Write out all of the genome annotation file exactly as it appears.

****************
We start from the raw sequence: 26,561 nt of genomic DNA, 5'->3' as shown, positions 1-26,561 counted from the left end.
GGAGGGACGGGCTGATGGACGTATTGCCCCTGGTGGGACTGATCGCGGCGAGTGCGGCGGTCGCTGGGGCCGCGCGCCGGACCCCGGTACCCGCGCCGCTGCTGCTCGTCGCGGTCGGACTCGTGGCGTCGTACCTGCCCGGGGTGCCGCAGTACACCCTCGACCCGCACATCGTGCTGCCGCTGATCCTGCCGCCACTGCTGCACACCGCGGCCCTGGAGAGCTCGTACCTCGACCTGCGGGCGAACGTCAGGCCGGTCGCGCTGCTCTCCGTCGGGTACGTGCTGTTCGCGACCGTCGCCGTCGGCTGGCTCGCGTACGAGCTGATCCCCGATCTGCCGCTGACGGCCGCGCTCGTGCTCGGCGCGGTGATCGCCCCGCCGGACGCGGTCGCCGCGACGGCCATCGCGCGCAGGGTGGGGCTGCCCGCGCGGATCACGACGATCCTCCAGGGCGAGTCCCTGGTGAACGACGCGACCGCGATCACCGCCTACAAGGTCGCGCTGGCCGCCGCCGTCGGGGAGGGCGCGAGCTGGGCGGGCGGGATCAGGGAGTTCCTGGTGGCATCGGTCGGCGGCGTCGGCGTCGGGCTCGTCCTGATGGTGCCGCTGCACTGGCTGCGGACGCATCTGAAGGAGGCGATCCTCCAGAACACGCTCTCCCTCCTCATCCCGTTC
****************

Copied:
We start from the raw sequence: 26,561 nt of genomic DNA, 5'->3' as shown, positions 1-26,561 counted from the left end.
GGAGGGACGGGCTGATGGACGTATTGCCCCTGGTGGGACTGATCGCGGCGAGTGCGGCGGTCGCTGGGGCCGCGCGCCGGACCCCGGTACCCGCGCCGCTGCTGCTCGTCGCGGTCGGACTCGTGGCGTCGTACCTGCCCGGGGTGCCGCAGTACACCCTCGACCCGCACATCGTGCTGCCGCTGATCCTGCCGCCACTGCTGCACACCGCGGCCCTGGAGAGCTCGTACCTCGACCTGCGGGCGAACGTCAGGCCGGTCGCGCTGCTCTCCGTCGGGTACGTGCTGTTCGCGACCGTCGCCGTCGGCTGGCTCGCGTACGAGCTGATCCCCGATCTGCCGCTGACGGCCGCGCTCGTGCTCGGCGCGGTGATCGCCCCGCCGGACGCGGTCGCCGCGACGGCCATCGCGCGCAGGGTGGGGCTGCCCGCGCGGATCACGACGATCCTCCAGGGCGAGTCCCTGGTGAACGACGCGACCGCGATCACCGCCTACAAGGTCGCGCTGGCCGCCGCCGTCGGGGAGGGCGCGAGCTGGGCGGGCGGGATCAGGGAGTTCCTGGTGGCATCGGTCGGCGGCGTCGGCGTCGGGCTCGTCCTGATGGTGCCGCTGCACTGGCTGCGGACGCATCTGAAGGAGGCGATCCTCCAGAACACGCTCTCCCTCCTCATCCCGTTC